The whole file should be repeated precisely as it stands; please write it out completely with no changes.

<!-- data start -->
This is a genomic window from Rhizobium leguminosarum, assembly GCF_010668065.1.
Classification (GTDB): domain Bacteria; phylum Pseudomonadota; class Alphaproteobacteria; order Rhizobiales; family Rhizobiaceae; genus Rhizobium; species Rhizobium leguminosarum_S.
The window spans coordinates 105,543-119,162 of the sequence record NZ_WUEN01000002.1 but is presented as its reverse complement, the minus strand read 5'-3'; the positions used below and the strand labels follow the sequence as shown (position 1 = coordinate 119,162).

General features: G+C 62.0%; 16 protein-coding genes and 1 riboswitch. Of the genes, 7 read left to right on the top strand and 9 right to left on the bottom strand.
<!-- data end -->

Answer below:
This is a genomic window from Rhizobium leguminosarum, assembly GCF_010668065.1.
Classification (GTDB): domain Bacteria; phylum Pseudomonadota; class Alphaproteobacteria; order Rhizobiales; family Rhizobiaceae; genus Rhizobium; species Rhizobium leguminosarum_S.
The window spans coordinates 105,543-119,162 of the sequence record NZ_WUEN01000002.1 but is presented as its reverse complement, the minus strand read 5'-3'; the positions used below and the strand labels follow the sequence as shown (position 1 = coordinate 119,162).

General features: G+C 62.0%; 16 protein-coding genes and 1 riboswitch. Of the genes, 7 read left to right on the top strand and 9 right to left on the bottom strand.